While studying French wine I asked a Burgundy wine collector friend of mine if he had any great Pinot Noir recommendations. He said something to the effect of:
“DRC is great.”
That’s like saying “a Lamborghini is a great car.”
For the rest of us who don’t have $1,500 lying around for a single bottle of wine, I’ve collected some research outlining wines that don’t get the limelight from highly acclaimed wine regions. These wines are usually found around $20 and are totally worth it. So without further ado I present to you:
6 Underrated Wines From Top Regions
1. White Bordeaux from Pessac-Leognan
Check out white wine from Bordeaux’s hot appellations.
Every year around April, Bordeaux hosts this thing called en primeur. The event is basically a show pony extravaganza of Bordeaux’s top wines. Thousands of wine-elite thunder into the region determined to find the season’s best wines (and supposedly best prices) before they even leave the barrel. While all this hubbub is going on, rarely anyone pays a second glance to the dry white wines of the area. White Bordeaux is made with Semillon, Sauvignon Blanc and Muscadelle.
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What to buy
- $12 You can find easy and cheap Entre-Deux-Mers AOC or Graves AOC
- $24 Richer white wines from Pessac-Leognan AOC
- Find out more about White Bordeaux.
2. Zinfandel from Napa
The O.G. Napa red wine
I plan on high fiving the next person I ask about Napa who says they love Napa Zinfandel. Truth is, Napa has been kicking ass at making Zinfandel for much longer than Cabernet Sauvignon. Before Napa wineries rip out their last Old Vine Zinfandel to make room for more profitable Cabernet Sauvignon, make sure you try some. Zinfandel is fruitier than Cabernet but it still offers a long and thought-provoking finish. In Napa, Zinfandel produces more white pepper/spice notes and higher acidity than from other areas (like Lodi).
What to buy
- $19 Red & Green Zinfandel from Chiles Valley in Napa
- $24 Frog’s Leap Organic Zinfandel from Napa Valley
- Find out the fascinating story of Zinfandel
3. Dolcetto from Piedmont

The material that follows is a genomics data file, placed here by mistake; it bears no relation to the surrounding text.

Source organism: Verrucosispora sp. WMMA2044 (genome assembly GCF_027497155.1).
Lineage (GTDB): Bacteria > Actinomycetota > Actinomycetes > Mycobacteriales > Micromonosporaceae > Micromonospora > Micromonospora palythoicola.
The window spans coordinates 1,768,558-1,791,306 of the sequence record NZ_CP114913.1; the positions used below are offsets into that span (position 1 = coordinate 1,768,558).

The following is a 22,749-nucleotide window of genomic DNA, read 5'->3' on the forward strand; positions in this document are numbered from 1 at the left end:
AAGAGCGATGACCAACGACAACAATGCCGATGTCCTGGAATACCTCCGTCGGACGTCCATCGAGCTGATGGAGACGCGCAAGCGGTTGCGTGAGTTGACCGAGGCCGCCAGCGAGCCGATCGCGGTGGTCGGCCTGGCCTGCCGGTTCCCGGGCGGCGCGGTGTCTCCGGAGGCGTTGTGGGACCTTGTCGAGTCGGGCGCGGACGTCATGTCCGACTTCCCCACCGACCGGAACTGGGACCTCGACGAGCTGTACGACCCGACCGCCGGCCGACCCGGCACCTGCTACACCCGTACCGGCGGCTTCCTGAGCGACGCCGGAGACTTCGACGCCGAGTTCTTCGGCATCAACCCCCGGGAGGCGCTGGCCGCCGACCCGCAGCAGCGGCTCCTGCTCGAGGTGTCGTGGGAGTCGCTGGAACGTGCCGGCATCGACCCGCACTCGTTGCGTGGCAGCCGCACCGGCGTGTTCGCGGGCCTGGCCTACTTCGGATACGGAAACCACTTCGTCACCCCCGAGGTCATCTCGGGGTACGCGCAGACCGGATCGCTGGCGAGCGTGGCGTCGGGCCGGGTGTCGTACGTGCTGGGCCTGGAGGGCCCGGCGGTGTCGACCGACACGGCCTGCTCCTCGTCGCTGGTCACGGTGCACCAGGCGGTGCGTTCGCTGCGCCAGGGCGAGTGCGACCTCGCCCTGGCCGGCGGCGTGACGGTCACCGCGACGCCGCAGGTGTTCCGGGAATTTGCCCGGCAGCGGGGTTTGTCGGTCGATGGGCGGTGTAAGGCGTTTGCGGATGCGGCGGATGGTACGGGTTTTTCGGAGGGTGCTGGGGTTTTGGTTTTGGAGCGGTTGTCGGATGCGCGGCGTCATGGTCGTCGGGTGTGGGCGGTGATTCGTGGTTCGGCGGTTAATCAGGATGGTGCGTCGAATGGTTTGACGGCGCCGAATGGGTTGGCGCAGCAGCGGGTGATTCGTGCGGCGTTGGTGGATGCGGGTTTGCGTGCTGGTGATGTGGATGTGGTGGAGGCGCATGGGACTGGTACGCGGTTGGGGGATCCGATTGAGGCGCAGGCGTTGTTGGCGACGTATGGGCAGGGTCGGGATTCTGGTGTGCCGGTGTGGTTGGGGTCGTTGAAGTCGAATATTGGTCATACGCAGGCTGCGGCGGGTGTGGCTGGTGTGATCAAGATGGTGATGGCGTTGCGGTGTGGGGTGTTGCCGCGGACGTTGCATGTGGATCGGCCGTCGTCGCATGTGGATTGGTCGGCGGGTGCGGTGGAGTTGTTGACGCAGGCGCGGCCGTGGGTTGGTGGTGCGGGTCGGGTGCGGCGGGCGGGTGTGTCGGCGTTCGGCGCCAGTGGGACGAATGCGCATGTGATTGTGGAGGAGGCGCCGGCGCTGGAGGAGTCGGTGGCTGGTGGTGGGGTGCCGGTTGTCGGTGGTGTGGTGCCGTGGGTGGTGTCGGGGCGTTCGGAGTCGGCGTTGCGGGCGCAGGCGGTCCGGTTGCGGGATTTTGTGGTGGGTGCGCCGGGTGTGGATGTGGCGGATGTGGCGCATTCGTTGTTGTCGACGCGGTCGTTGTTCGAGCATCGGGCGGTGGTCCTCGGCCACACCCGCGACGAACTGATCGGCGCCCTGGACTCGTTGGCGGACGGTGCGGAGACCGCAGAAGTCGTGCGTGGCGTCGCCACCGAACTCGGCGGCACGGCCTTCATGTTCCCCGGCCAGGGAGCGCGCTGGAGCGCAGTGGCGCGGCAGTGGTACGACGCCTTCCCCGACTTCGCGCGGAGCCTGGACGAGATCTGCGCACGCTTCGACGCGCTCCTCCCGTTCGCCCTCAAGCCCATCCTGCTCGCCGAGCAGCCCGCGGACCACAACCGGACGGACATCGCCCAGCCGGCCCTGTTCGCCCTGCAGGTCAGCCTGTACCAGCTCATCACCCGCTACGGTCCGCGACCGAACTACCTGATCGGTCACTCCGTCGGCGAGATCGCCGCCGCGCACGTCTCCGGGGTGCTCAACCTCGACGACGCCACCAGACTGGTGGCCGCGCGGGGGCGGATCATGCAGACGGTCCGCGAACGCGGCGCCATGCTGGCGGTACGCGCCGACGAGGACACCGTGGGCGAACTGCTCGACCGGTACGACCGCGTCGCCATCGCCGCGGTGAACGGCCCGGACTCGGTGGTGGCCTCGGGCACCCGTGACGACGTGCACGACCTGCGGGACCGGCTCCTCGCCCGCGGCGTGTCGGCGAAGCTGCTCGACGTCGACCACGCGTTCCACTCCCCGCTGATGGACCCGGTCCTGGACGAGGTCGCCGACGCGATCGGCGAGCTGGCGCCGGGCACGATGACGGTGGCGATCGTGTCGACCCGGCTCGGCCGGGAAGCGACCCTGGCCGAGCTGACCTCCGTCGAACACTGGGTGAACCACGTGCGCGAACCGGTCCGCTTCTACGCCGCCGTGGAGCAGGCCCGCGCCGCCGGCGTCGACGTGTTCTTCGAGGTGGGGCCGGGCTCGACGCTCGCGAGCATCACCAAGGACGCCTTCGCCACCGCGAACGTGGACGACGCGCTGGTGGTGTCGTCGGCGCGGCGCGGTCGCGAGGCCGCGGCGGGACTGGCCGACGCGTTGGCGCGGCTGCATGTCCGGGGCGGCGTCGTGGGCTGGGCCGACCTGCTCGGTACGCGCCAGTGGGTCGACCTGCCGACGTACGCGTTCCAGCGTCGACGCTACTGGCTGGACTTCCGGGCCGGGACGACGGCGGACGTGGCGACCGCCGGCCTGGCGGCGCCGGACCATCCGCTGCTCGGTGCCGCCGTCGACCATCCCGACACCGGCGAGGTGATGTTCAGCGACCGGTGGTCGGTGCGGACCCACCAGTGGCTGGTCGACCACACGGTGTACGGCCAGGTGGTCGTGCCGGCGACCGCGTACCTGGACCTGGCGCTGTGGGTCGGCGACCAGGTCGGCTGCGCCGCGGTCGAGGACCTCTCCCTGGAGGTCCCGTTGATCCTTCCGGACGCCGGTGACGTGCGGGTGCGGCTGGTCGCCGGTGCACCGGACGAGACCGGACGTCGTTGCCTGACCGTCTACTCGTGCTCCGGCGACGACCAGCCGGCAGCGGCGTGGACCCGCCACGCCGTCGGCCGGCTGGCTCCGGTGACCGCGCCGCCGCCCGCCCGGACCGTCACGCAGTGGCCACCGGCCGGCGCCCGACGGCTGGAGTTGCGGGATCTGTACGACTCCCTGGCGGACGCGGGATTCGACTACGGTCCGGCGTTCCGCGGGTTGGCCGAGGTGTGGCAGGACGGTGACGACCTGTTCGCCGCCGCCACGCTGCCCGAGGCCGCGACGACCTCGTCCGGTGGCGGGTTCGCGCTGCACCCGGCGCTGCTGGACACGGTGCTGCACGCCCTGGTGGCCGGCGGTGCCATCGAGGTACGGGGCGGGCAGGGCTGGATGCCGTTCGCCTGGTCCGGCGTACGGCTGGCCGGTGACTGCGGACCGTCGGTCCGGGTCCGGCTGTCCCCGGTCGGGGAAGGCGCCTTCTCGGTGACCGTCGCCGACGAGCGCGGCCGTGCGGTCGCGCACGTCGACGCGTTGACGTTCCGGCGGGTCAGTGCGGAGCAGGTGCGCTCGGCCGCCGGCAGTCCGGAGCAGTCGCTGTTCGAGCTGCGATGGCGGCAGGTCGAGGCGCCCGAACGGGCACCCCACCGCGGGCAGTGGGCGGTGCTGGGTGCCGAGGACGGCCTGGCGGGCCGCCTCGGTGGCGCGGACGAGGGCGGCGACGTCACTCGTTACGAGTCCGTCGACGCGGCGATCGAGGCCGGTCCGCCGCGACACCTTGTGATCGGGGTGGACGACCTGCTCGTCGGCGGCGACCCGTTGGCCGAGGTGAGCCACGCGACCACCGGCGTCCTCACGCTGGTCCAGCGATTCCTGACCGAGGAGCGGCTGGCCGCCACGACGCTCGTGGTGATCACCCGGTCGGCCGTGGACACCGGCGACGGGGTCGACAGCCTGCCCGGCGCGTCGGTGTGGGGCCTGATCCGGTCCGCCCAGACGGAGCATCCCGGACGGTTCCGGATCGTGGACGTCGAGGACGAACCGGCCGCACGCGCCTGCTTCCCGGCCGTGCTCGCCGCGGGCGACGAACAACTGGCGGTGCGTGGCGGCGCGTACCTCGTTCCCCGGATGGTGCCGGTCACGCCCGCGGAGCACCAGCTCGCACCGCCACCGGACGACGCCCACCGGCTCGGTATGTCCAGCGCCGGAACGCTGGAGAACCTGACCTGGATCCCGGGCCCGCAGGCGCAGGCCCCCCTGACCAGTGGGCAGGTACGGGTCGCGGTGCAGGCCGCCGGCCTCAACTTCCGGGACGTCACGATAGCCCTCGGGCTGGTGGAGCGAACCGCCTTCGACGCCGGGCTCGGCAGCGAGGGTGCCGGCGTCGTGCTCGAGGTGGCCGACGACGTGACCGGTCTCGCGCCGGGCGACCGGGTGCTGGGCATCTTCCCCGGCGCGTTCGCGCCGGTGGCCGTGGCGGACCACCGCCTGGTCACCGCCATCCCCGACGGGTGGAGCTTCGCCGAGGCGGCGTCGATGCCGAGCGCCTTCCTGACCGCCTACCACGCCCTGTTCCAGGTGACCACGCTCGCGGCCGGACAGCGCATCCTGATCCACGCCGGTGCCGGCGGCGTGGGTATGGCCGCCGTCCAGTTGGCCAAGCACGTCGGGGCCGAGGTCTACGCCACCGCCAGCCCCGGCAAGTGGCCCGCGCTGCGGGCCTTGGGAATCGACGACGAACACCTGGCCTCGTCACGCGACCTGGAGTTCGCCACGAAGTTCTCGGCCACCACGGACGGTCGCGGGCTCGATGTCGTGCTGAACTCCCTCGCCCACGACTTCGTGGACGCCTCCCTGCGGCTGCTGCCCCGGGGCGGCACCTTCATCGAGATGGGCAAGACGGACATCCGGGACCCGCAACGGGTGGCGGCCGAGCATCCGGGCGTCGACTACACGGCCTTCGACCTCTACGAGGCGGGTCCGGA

For when you don’t want to wait 12 years for Barolo to be ready…
Dolcetto means ‘little sweet one’ but this name is a little misleading because Dolcetto DOCG wine is rarely little nor sweet. It’s a rugged meaty wine that’s long been overshadowed by Barolo. And it’s true, Barolo tastes great after 10 years but Dolcetto is ready to drink young… especially with pizza. When you taste a Dolcetto, it will be bold with the taste of leather, blueberries and tea leaves. It has big tannins but relatively low acidity, making it easy to drink with hard cheeses and rich meats. Some Dolcetto is labeled as Dogliani (see below).
What to Buy
- $20 Look for Dolcetto d’Alba DOCG, Dolcetto di Ovada DOCG and Dogliani DOCG labeled as Superiore
4. White Burgundy from Mâcconais
Everyone can drink white Burgundy, you just need to know where to look.
My first love for Burgundy was actually her white wines. White Burgundy is 100% Chardonnay (except for the rare Aligote) and the wines are very aromatic and have creamy-but-balanced use of oak-aging. The best white Burgundies aren’t cheap, but you just have to look in the right places. In the southern part of Burgundy there are 2 sub-appellations called Mâconnais and Côte Chalonnaise. These two regions offer the best values –by far– in Burgundy. The wines of Mâcon make mostly Chardonnay and it’s a great place to start drinking white Burgundy.
- $13 Look for a Mâcon Village wine such as Viré, Burgy, Clessé and Pouilly-Fussé
- Learn more about Burgundy
5. Red Burgundy from Monthelie
Try red Burgundy from lesser known villages.
Everyone always asks me about good values for Pinot Noir in Burgundy. I won’t lie, you’ll probably need to spend at least $30 to get something that would be only $20 elsewhere. Still there is a trick that has worked for me several times:
Look for red wines from the Côte de Beaune sub-appellation and focus on lesser-known villages. Monthelie is right next to Volnay and Pommard, which are much more well-known village names. The wines from Monthelie are just as good. Study a Burgundy wine map, and buy wine next door to the famous village names. Also, it doesn’t hurt to stay away from large negociants like Louis Jadot. Not because they don’t make good wine but because they know they make good wine and price it accordingly.
6. ‘Reserva’ Tempranillo from Rioja
If ‘Crianza’ Rioja is Mama Bear and ‘Gran Reserva’ is Papa Bear, then ‘Reserva’ Rioja is Baby Bear… it’s juuuusssst right.
Rioja is wine made from Tempranillo in north central Spain. The wines from the region have very high tannin and acidity, making them perfect for collecting. In the Rioja classification system there are 3 levels of quality with Gran Reserva as the top tier. The irony with this system is that the Reserva wines are the favorites of Rioja winemakers and drinkers alike. Next time you’re in the wine isle look for Reserva, it’s the secret of great Rioja.
Bonus! An alternative to Amarone
Have you heard of Italian Amarone? Learn about the Valpolicella classification system and its hot value wine: Valpolicella Ripasso.